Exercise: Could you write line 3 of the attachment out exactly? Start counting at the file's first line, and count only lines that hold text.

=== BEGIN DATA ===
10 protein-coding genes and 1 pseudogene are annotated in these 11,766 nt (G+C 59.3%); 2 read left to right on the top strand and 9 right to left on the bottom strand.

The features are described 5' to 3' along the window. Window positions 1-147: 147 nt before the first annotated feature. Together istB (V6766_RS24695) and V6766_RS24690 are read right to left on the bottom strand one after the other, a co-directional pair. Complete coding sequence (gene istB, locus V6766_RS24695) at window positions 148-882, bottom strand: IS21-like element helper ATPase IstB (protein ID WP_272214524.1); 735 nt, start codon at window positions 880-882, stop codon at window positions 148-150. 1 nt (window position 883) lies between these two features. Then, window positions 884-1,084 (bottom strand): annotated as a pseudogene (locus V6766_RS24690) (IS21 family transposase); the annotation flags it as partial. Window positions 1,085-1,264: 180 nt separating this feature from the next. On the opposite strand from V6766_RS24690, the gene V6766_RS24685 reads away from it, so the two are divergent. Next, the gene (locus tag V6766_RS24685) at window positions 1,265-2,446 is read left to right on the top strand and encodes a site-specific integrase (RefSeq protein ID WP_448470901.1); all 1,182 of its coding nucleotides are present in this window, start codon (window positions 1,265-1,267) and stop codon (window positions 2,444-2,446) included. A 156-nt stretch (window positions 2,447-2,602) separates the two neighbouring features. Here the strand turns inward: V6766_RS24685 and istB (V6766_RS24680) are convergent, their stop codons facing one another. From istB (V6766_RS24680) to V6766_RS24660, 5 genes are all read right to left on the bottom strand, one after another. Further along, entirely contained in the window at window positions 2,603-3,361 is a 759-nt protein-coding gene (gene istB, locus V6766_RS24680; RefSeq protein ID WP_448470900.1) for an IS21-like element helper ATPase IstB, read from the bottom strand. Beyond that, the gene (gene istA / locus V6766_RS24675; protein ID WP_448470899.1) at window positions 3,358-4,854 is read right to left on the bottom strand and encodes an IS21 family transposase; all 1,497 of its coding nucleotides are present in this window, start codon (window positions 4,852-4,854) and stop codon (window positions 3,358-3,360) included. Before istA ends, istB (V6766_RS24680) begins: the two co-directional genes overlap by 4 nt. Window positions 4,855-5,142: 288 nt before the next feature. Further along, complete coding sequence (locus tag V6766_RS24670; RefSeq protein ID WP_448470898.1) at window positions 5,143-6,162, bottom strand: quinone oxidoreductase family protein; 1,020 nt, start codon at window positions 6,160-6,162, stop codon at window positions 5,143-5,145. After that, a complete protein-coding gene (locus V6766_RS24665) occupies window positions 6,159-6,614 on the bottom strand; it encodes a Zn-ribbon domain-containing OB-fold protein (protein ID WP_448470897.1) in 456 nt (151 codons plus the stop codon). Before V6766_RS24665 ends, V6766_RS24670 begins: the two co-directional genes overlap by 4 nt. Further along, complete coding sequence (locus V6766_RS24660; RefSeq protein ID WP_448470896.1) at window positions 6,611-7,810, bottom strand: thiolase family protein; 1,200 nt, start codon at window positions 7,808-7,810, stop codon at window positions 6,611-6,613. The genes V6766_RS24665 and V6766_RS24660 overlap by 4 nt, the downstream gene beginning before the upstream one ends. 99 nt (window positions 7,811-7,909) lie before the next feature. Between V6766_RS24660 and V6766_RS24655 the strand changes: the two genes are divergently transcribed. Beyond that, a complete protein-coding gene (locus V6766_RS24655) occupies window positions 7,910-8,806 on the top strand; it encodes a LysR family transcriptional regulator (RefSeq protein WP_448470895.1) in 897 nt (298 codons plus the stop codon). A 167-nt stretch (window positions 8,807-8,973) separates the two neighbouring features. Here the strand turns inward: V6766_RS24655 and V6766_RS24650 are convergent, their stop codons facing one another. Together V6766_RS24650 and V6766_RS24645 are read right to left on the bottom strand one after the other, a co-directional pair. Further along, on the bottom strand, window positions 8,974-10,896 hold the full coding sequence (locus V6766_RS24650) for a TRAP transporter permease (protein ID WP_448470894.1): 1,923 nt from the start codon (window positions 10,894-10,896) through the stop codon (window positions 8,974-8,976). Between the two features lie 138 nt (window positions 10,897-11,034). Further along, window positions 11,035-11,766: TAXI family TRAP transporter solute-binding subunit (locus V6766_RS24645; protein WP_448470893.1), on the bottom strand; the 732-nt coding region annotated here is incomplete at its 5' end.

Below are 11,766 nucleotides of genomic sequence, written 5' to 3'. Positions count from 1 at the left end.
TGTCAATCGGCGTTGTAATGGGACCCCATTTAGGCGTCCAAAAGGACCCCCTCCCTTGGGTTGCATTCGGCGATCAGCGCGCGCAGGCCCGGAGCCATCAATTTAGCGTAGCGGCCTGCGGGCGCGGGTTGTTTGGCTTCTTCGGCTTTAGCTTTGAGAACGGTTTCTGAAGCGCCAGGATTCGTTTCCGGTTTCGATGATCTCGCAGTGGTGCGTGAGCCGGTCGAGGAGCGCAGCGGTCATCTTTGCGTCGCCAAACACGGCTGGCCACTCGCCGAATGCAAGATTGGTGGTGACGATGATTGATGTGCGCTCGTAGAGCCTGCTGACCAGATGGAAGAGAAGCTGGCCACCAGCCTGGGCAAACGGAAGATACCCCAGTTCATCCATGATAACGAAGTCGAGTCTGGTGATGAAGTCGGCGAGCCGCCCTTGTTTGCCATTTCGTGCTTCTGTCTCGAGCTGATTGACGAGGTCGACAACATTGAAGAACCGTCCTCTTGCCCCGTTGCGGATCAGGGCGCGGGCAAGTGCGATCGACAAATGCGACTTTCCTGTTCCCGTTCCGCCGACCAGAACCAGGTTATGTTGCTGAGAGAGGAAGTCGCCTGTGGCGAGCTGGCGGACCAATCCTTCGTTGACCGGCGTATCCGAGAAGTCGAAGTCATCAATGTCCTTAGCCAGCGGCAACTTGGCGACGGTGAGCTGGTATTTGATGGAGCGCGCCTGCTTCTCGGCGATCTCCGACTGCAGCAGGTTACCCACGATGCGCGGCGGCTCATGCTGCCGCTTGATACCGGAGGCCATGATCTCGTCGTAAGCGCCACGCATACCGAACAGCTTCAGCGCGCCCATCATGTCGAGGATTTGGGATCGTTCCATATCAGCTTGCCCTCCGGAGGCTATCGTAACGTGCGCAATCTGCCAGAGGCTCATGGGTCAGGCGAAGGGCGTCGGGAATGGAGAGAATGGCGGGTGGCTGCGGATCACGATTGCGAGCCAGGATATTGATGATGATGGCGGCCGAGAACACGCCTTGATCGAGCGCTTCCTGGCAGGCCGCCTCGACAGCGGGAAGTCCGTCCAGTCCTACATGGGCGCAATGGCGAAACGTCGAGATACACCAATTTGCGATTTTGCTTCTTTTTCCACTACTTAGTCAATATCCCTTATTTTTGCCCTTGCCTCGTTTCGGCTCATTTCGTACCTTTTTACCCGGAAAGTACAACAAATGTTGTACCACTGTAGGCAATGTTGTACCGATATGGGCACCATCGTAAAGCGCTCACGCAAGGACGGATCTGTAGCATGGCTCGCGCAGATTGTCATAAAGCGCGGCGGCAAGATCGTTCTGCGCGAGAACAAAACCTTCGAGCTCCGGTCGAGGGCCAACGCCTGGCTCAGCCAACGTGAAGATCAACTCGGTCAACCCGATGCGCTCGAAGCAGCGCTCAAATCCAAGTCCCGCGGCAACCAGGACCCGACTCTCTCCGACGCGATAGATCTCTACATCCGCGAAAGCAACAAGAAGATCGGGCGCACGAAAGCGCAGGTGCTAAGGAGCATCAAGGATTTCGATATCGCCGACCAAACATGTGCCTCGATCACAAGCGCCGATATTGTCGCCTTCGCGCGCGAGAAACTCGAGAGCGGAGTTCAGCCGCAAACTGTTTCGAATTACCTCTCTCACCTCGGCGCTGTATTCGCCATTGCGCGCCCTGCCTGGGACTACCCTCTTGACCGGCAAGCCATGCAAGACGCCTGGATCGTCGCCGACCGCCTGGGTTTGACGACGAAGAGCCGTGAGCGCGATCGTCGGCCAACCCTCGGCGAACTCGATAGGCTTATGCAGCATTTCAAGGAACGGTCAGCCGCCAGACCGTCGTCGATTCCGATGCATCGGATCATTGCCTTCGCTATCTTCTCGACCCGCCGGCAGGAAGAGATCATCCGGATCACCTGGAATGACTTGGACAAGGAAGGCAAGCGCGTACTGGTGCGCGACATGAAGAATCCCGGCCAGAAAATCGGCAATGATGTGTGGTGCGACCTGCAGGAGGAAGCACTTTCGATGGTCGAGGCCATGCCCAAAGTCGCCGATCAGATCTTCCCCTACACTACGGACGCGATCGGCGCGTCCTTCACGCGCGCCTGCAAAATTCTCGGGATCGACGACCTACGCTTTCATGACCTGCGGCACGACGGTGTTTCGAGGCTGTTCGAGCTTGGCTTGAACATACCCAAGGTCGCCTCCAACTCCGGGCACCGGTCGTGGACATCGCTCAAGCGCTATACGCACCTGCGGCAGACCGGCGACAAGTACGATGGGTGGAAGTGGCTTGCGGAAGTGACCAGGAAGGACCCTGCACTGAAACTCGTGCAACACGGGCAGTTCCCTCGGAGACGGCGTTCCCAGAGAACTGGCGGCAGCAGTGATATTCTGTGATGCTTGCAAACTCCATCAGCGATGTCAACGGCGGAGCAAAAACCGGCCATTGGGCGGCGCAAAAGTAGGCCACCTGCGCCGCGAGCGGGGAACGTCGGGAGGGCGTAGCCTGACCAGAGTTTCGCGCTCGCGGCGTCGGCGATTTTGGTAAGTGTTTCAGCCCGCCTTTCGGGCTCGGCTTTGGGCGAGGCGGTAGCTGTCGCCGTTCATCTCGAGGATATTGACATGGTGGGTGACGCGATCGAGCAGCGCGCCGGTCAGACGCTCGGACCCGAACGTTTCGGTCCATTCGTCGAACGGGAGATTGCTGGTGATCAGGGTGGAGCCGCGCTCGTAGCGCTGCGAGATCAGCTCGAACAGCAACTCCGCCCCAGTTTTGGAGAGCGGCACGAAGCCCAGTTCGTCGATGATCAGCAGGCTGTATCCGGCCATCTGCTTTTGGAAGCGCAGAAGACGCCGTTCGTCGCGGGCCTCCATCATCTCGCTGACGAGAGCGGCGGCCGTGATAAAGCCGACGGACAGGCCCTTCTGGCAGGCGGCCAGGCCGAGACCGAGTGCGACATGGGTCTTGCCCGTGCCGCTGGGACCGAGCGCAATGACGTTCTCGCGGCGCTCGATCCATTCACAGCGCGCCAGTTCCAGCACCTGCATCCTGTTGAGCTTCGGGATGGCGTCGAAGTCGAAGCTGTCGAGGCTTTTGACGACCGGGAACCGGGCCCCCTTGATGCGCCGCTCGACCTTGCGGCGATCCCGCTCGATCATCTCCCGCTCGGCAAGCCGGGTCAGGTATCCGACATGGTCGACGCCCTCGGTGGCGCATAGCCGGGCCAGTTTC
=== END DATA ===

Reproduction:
Below are 11,766 nucleotides of genomic sequence, written 5' to 3'. Positions count from 1 at the left end.